REVIEW: Microbudget Creatures Don't Disappoint in Monsters
So what would an alien invasion film directed by Terrence Malick look like? It initially seems like Monsters, the elliptical, no-bucks debut of British writer/director/effects guru Gareth Edwards, might offer a persuasive hypothetical answer. Instead the film is more credible as a sort of cinematic emergency drill: This is what might happen if a Terrence Malick film were invaded by an Ed Wood movie mellowed out on some powerful 'ludes.
A lunky immigration allegory that takes some cues from last year's District 9 and flattens them, Monsters imagines a Mexico overrun by enormous, sky-walking, tentacled creatures from outer space; the fantastically useless wall the United States builds to keep the unwanted aliens out; and how two hipster types might behave if they had 24 hours to get back home. The hipsters are Kaulder (Scoot McNairy), a vampiric photojournalist, and Sam (Whitney Able), the daughter of Kaulder's boss. The former has a snippy manner and what appears to be a tramp stamp, the latter a platinum anime haircut and a very fine set of legs, both of which are duly showcased during the couple's run for the border. Desperate to get out of the "infected zone" before the monsters -- who seem to have been assimilated into both the 24-hour news cycle and the lives of the long-suffering Mexicans -- reach what little pristine territory is left, they purchase the help of some local, heavily armed sherpas.
Kaulder is a player as well as diffident jerk, an unhappy combo that nevertheless breaks down Sam's defenses over their first marooned evening of tacos and tequila. Although he can't quite get across her motel room's threshold -- Sam is engaged, and her status marriage and life of alien-free oblivion awaits -- the pilot match is lit. Kaulder's not really into waiting, and so when Sam finds a strange woman in his bed the next morning... Wait a second, is this a horror movie or an episode of The Hills? (Don't answer that, smarty.)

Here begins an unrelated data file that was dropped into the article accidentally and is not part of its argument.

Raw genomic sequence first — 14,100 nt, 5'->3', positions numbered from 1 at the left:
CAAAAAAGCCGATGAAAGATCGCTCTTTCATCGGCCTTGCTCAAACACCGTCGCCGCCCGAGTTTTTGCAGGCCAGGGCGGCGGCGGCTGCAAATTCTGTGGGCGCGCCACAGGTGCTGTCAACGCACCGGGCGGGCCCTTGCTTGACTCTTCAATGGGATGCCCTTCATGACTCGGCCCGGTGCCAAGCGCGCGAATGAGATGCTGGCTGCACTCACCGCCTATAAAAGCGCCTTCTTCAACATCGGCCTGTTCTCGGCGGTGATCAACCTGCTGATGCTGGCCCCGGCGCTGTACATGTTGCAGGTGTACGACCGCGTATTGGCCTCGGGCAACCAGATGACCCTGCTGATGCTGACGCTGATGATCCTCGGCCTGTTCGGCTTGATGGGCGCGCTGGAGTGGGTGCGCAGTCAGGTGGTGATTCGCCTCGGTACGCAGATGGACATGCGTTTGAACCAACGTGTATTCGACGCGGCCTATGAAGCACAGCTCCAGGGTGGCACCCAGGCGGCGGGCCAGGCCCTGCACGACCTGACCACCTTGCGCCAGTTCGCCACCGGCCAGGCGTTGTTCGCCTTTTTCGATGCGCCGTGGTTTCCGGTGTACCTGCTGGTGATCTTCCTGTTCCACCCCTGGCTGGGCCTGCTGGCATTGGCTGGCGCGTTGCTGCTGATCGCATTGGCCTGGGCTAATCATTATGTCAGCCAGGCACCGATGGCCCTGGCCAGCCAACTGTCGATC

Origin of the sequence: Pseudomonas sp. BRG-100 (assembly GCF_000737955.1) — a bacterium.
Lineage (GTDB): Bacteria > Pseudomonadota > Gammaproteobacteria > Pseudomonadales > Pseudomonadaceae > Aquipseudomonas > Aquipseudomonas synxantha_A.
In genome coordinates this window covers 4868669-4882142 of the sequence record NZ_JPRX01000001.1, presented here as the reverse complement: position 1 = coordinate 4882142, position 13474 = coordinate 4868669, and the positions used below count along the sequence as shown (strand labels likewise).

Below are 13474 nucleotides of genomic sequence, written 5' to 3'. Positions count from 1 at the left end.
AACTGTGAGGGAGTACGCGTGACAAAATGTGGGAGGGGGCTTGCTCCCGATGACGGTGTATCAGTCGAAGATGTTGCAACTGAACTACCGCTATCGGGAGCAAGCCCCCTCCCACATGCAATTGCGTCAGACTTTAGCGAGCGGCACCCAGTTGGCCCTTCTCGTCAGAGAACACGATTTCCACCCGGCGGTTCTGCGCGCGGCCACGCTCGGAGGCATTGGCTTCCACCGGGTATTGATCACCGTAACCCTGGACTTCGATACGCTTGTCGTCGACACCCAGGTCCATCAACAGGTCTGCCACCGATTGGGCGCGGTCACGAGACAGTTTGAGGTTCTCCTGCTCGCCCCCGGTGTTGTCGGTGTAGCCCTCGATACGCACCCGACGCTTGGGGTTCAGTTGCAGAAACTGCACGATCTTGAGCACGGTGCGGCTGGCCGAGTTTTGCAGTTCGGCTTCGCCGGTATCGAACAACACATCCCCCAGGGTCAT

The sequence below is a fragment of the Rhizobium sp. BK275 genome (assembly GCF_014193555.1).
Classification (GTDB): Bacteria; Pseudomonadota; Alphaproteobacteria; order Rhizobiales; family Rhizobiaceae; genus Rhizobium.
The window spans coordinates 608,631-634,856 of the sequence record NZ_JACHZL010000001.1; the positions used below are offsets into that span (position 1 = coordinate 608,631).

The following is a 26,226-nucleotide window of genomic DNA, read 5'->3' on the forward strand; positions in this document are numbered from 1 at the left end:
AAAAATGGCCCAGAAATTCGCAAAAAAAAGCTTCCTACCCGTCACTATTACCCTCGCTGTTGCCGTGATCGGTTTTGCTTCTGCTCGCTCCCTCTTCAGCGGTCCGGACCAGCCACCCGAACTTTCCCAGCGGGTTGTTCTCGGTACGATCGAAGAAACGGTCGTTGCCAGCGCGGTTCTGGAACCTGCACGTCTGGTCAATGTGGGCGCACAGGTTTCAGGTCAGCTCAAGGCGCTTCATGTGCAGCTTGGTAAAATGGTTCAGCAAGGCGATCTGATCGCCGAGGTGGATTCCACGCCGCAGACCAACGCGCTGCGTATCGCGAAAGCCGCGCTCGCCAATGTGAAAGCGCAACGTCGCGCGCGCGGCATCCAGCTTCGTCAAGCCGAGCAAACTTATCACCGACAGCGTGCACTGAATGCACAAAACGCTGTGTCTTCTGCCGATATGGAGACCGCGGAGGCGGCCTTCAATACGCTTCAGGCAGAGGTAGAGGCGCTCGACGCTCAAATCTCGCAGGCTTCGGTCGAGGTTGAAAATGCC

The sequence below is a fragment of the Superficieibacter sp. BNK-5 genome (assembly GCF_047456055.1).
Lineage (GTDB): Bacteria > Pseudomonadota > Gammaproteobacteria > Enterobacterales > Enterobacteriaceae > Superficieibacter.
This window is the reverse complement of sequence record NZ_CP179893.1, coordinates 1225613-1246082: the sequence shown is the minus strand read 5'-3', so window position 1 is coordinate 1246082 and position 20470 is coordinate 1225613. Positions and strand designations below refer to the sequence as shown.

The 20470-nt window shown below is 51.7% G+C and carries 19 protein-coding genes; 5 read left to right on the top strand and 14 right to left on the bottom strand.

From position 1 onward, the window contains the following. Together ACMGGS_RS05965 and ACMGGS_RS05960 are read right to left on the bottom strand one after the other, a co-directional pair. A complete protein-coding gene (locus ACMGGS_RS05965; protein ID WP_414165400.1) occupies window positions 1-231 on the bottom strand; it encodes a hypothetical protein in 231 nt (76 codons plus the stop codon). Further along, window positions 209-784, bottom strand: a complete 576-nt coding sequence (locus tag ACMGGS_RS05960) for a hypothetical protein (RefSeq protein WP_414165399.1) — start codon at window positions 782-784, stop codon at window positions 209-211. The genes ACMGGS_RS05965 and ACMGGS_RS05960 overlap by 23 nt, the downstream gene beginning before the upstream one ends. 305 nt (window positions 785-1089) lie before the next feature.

Made for a well-publicized $15,000, Monsters could easily use its budgetary constraints as an explanation for its scarcity of big-ticket, CGI scares. But Edwards seems more interested in using pacing and tone to subvert genre expectations than in getting super-freaky, and he imbues the first half of the film with a lyrical, almost elegiac cast. Shot on location in Mexico and Central America with a high-speed digital camera, Monsters was strikingly photographed by Edwards himself. The colors are pleasingly stark and saturated, the atmosphere -- particularly during an early expedition through a bayou -- both stirring and becalmed. There's an intriguing rhythm of deliberate and prolonged foreplay; it's fun to watch, despite the enduring blandness of the leads. I hardly cared whether the central couple would converge, but if Edwards didn't hit it with those aliens before the lights came up, I was going to be mighty frustrated.
Alas, anticlimax is more his thing, at least this time out. It would seem he's also big on trite, geopolitical philosophizing: At the border Kaulder and Sam trade things white people like to say when confronted with their country's overweening imperialism, like, "It's different looking at America from the outside in," and "Let's talk about something else." The logic of the film's outlandish scenario falls apart in the last act, as all of the questions suspended by the film's hypnotic promise come rushing home to roost along with Sam and Kaulder. The trippy finale will make you wish Edwards had reinforced his metaphors with a little more meaning, and that his dance of the monsters amounted to more than pretty, empty effect.